But the meat is tasty, noticeably porcine with a smattering of fat (although not as much as the St. John recipe due to the slow roasting phase, which Henderson leaves out) and a generous amount of lean.

They would benefit from something acidic, like a salsa, in which to be dipped because they are seriously rich but the mustard mash provided a nice flavour and textural contrast to the crunchy bites.

Would I make them again? I doubt it, but I will be keeping a bag of these in the freezer to throw into the stockpot every now and again – they’d add a smattering of body and richness to chicken, or beef stock.

So, verdict? N3T 2 – partial success

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19 comments:

Helen said...

This is a really interesting post. I considered cooking some tails recently myself but I'm not sure I will now. They do sound nice but all those little bones - and you don't seem that enamoured with them. It's interesting to hear about that lip sticking texture though, I know exactly the texture you mean.

JennDZ - The Leftover Queen said...

This kind of reminds me of eating gator tail - very similar, and always served cubed and fried! LOL!

Good for you for experimenting and getting past some of the squeamishness that occurs when eating "recognizable" cuts!

Junglefrog said...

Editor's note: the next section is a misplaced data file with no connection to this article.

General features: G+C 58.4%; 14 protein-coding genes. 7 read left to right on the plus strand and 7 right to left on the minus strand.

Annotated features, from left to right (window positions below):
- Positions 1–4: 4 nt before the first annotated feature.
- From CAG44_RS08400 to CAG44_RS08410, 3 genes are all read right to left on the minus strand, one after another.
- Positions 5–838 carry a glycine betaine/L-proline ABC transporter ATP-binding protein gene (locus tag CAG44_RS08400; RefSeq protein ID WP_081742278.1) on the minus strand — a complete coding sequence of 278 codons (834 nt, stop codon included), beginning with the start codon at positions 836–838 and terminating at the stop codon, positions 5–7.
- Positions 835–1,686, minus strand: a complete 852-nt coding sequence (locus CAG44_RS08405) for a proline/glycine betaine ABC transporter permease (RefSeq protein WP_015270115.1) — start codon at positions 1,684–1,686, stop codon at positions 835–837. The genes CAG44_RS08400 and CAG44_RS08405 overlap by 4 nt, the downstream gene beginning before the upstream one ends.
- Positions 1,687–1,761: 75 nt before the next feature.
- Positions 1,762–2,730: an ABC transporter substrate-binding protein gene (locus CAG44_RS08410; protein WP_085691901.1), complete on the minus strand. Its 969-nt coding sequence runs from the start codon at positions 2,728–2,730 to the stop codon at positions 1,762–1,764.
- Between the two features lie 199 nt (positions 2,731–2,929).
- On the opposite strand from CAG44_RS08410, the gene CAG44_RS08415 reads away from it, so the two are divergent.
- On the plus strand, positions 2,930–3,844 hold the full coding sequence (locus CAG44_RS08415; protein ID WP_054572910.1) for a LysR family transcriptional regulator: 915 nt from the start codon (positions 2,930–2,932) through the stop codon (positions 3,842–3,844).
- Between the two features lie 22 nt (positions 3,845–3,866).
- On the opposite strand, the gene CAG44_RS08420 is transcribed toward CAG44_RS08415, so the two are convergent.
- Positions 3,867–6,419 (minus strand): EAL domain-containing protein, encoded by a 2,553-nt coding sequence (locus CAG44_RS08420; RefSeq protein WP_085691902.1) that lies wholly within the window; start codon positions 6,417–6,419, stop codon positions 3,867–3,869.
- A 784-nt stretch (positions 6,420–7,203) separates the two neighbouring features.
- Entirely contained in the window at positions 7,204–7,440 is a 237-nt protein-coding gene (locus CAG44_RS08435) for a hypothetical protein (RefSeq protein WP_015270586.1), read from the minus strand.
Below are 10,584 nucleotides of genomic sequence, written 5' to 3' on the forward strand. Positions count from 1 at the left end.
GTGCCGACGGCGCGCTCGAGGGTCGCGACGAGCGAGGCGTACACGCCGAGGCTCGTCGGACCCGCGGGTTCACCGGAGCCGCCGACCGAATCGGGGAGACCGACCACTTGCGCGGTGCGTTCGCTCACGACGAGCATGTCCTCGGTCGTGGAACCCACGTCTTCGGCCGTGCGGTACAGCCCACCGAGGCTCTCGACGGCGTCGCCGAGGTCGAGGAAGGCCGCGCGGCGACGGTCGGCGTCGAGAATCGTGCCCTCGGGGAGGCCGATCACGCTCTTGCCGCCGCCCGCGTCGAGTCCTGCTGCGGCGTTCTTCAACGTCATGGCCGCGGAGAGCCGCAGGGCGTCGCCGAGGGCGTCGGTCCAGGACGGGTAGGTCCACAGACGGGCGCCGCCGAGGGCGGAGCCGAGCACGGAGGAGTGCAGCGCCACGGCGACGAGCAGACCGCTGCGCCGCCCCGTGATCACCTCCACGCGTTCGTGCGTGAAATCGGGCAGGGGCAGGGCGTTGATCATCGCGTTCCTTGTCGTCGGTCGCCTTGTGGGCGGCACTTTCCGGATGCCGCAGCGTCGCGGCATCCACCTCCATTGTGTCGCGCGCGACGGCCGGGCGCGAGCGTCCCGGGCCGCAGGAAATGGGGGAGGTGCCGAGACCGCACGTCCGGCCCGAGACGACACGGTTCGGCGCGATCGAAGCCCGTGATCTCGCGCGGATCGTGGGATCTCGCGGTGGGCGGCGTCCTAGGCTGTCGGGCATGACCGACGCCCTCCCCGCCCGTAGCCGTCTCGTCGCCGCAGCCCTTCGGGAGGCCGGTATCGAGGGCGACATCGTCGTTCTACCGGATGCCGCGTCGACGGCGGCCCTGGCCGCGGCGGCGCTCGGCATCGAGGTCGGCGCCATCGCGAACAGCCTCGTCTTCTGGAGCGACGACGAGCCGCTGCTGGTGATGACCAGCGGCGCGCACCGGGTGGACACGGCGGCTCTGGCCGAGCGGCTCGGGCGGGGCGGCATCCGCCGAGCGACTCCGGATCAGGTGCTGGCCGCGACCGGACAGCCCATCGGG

O my goodness... I just saw your comment on the cheesewench's blog and followed it to yours and your post just makes me laugh... I can soooo imagine the horror of your girlfriend upon seeing those tails! I've eaten porkears at some point (it seems to be a delicacy in Lithuania, so when I was there I tried them) and I imagine the structure of the tails to be slightly similar... I loved your story though; your writing is very entertaining so I will definitely be back here! (but I'm not gonna try any pigtails anytime soon...)

Just Cook It said...

Thanks Helen - I think if I were to do them again then I'd make a couple of changes, maybe not roast them for so long. I think done well they could be almost as good as belly. Might be worth giving it a go.

Jenn - It's a great way of making the unpalatable more appealing! I think they do something similar with 'Rocky Mountain Oysters'. Thanks for the kind words

Junglefrog - Thank you! What a time to join me, wow. I do cook some more recognisable things as well, I promise.

QGIRL said...

I'm sorry, but eww gross!
I totally sympathize with your girlfriend.
I'll give you a A for effort though!

Chocolate Shavings said...

This sure spikes my curiosity!

Just Cook It said...

QGirl - I'm sure she will appreciate the sympathy - I'll make sure to pass it on. Thanks!

Chocolate Shavings - Thank you, mine too, I suppose.

Hopie said...

Hm, interesting. I'm not wild about that texture you describe so I don't think I'll be getting into tails in the near future but bravo to you and your girlfriend for your adventurous spirit :-) (If she lets you serve her tails with only a few choice comments, I'd say you've chosen well.)

Jennifer said...

While I have tried many different animal parts, a tail I have not. Great post however. Im not certain I could get past the visual aspect of eating a pigs tail. Although my husband does it the skin fried without another thought....

I'm with your girlfriend on this one!! :) haha

Cynthia said...